Abstract # 103:

Scheduled for Saturday, August 26, 2017 02:45 PM-03:00 PM: (National Ballroom Salon B) Oral Presentation


A. L. Baden1,2,3, A. N. Mancini2,3, S. Federman4, J. M. Kamilar5, S. M. Holmes6, S. E. Johnson6, E. E. Louis, Jr.7 and B. J. Bradley8
1Department of Anthropology, Hunter College of City University of New York, 695 Park Avenue, New York, NY 10065, USA, 2The Graduate Center of the City University of New York, 3The New York Consortium in Evolutionary Primatology, 4Department of Ecology & Evolutionary Biology, Yale University, New Haven, CT, 5Department of Anthropology, University of Massachusetts Amherst, Amherst, MA, 6Department of Anthropology and Archaeology, University of Calgary, Calgary, Canada, 7Omaha’s Henry Doorly Zoo and Aquarium, Omaha, NE, 8Center for the Advanced Study of Human Paleobiology, The George Washington University, Washington, DC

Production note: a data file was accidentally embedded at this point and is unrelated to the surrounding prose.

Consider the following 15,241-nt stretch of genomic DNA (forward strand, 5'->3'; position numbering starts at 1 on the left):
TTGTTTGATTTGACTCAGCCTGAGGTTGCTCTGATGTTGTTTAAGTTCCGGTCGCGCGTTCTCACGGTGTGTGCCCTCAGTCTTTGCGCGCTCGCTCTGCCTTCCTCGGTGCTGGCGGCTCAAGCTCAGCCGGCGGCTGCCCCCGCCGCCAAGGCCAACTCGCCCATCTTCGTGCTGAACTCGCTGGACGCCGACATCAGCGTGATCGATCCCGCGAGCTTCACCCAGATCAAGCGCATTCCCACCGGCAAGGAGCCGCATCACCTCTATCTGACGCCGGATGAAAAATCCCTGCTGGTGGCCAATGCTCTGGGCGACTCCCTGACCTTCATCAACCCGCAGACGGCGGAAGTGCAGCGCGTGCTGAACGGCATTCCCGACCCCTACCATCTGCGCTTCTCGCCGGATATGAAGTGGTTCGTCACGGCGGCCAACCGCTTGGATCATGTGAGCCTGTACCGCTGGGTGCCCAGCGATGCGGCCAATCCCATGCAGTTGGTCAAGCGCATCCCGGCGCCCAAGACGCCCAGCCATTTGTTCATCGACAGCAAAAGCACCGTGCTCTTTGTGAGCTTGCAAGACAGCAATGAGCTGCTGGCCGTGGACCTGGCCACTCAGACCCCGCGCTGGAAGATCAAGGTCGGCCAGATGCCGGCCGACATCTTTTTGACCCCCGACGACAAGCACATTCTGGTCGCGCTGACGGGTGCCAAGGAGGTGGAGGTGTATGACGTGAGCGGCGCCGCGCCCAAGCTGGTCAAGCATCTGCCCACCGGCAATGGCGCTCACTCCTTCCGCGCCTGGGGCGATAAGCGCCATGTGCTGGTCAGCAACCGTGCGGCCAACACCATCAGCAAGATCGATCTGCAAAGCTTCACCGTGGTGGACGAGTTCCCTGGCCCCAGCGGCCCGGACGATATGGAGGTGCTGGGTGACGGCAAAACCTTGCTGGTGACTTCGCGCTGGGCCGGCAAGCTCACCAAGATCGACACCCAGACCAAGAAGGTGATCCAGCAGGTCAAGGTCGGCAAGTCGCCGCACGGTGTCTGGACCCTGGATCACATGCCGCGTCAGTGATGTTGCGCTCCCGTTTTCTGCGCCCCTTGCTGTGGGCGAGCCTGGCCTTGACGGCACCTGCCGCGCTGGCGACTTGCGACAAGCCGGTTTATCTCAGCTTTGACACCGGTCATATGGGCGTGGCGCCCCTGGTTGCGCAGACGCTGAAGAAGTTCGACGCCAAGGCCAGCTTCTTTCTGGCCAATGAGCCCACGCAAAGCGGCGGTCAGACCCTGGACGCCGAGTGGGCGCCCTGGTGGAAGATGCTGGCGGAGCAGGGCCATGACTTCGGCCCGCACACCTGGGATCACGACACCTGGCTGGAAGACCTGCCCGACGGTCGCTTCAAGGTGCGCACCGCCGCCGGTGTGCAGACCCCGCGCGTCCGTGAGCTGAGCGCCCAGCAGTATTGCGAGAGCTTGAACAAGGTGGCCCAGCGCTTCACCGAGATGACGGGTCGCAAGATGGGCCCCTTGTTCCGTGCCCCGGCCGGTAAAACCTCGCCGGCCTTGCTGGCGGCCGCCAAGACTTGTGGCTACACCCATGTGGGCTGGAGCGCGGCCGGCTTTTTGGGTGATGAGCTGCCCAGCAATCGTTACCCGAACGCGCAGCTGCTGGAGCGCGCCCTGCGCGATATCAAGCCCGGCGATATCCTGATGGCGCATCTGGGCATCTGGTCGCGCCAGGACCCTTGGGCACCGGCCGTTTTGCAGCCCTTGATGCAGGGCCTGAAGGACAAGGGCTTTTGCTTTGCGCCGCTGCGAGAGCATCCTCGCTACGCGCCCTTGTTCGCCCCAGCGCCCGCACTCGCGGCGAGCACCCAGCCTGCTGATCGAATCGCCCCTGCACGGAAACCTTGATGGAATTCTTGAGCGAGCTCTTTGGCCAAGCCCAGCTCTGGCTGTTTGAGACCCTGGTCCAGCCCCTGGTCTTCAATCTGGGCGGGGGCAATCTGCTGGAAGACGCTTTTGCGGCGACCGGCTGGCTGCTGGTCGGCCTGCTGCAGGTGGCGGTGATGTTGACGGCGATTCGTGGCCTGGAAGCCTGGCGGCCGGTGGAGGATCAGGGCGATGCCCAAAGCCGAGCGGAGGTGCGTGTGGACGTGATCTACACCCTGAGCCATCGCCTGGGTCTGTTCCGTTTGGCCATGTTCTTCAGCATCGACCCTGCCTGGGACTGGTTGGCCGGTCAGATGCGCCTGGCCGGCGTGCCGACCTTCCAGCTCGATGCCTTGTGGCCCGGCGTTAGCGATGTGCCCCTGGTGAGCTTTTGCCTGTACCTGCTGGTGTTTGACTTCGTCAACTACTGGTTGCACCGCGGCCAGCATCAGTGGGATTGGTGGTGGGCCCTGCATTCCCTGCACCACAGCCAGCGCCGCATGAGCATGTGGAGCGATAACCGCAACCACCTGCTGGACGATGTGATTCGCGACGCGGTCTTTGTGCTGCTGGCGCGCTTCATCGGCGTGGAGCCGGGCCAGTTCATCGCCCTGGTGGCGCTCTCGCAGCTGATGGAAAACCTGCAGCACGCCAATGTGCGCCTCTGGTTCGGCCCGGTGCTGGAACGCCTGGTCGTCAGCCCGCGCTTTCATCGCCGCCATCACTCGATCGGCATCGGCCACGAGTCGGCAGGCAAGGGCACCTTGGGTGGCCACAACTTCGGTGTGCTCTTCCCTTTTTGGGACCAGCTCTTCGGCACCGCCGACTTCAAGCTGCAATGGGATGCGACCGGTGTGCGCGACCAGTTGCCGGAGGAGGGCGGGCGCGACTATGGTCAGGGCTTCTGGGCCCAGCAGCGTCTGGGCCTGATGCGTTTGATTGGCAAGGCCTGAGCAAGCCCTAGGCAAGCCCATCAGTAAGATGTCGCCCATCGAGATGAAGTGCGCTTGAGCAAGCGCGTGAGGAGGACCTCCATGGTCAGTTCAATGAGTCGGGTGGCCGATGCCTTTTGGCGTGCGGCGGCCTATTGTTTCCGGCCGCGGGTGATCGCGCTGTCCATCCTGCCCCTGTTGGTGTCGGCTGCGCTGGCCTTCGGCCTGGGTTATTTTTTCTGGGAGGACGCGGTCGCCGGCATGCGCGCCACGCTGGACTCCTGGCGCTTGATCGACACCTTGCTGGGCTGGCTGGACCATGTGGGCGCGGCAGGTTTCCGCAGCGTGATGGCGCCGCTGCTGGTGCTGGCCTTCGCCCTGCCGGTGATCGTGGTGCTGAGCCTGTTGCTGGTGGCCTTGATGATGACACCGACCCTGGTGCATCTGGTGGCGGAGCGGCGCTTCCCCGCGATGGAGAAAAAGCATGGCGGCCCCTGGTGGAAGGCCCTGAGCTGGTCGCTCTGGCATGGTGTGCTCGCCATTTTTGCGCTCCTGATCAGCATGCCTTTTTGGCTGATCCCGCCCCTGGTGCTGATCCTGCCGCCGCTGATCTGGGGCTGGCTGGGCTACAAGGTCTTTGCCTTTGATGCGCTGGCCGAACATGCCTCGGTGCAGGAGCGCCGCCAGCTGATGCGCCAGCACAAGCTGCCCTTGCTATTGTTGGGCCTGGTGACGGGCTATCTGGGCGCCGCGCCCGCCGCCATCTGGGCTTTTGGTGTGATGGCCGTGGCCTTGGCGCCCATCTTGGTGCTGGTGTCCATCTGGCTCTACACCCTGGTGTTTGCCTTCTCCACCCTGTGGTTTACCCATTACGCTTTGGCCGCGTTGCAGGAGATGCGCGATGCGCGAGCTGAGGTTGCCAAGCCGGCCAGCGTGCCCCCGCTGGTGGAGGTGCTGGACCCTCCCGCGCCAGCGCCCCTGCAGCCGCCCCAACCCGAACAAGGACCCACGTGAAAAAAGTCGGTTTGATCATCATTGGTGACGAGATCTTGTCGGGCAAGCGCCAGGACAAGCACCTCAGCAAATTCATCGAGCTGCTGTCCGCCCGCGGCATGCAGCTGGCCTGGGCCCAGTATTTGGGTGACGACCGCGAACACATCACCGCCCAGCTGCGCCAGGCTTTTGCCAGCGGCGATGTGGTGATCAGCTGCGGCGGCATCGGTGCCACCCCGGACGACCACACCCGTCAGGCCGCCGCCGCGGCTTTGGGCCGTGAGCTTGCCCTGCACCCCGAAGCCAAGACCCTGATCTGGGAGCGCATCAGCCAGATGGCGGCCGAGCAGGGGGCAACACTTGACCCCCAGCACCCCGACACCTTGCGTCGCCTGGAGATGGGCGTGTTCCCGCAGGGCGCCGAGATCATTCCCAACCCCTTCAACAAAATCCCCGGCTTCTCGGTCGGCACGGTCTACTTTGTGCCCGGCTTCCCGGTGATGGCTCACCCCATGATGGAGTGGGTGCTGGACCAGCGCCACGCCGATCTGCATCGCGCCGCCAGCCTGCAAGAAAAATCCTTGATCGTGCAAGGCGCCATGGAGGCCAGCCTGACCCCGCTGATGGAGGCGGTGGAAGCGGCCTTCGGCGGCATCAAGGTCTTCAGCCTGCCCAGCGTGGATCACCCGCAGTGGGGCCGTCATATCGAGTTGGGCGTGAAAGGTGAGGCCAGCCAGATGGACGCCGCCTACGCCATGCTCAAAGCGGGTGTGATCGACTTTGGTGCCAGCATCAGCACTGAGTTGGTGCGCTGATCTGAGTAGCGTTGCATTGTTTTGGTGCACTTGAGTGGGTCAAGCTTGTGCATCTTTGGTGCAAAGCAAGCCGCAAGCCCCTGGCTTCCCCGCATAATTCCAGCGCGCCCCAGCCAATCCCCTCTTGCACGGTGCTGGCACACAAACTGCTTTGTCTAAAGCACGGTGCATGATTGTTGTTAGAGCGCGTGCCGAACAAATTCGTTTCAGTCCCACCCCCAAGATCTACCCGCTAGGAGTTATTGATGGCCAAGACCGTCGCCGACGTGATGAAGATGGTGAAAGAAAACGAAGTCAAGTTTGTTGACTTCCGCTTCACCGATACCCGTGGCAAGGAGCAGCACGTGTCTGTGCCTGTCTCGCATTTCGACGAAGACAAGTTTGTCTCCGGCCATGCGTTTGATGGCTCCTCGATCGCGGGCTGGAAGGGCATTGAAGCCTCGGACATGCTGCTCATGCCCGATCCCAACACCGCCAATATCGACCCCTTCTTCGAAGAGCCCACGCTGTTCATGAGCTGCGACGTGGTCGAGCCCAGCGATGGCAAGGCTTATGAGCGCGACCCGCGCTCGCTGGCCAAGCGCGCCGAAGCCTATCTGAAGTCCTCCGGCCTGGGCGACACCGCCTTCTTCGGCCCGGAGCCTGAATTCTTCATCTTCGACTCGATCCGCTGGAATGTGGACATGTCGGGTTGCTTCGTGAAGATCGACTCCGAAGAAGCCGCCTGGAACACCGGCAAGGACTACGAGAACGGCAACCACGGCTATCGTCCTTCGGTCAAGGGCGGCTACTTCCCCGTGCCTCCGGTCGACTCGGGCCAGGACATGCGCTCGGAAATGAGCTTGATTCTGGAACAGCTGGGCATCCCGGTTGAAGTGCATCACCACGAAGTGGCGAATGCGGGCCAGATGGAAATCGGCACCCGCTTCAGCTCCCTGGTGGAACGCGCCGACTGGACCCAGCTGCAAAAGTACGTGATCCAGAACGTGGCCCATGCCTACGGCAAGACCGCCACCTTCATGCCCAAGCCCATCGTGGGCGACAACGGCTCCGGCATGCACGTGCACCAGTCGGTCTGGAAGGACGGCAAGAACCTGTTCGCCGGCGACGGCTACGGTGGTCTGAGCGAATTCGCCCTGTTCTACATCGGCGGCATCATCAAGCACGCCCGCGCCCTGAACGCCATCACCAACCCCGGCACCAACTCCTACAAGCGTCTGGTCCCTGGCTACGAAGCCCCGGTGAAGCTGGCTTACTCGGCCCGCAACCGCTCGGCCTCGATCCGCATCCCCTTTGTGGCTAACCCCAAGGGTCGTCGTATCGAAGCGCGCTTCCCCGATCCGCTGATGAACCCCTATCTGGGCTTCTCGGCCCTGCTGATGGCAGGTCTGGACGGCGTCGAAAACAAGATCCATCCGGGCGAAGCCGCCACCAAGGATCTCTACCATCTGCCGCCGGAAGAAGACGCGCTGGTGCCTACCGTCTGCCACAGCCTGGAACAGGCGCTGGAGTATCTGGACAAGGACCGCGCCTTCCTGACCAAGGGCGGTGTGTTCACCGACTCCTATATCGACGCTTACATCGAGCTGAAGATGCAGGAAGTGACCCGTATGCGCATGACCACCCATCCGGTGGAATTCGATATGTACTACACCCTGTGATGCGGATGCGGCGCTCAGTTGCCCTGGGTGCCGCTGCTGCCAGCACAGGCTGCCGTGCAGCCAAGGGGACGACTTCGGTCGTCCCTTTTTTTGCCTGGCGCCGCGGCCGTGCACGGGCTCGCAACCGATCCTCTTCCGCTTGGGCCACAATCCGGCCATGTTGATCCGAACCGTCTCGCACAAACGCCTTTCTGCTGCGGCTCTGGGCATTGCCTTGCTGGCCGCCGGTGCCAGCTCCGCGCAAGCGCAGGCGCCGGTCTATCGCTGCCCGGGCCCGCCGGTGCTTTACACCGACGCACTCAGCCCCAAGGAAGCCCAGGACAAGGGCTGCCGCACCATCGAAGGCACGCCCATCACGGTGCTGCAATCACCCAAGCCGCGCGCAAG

Madagascar’s biota is characterized by exceptional species diversity, much of which is threatened by habitat fragmentation due to human land use practices. Black-and-white ruffed lemurs (Varecia variegata) are Critically Endangered primates that thrive almost exclusively in primary rainforest habitats. Recent studies have found geographic variation in the genetic distance and diversity among populations; however, the primary landscape drivers of these observed phenomena have not been discerned. Landscape genetic analyses - which use spatial modeling to identify how landscape features affect distribution of genetic variation - are useful to clarify these uncertainties. We employed a new landscape genetics approach that optimizes resistance surfaces using genetic algorithms to evaluate the impacts of natural and anthropogenic factors on genetic distance among 18 V. variegata sampling localities throughout Madagascar’s eastern rainforest corridor. Resistance surfaces were optimized for five landscape features and the best surface was chosen using Akaike information criterion (AIC). Our results indicate that a composite surface including proximity to villages and habitat type (AIC = -450) explained significantly more variation in the observed genetic structure in V. variegata than geographic distance (AIC = -433), as well as either surface independently (AIC = -442 and -446, respectively). These results demonstrate that human activity has significantly impacted the genetic structure of this Critically Endangered lemur and highlight the need for habitat restoration in areas of high conservation value.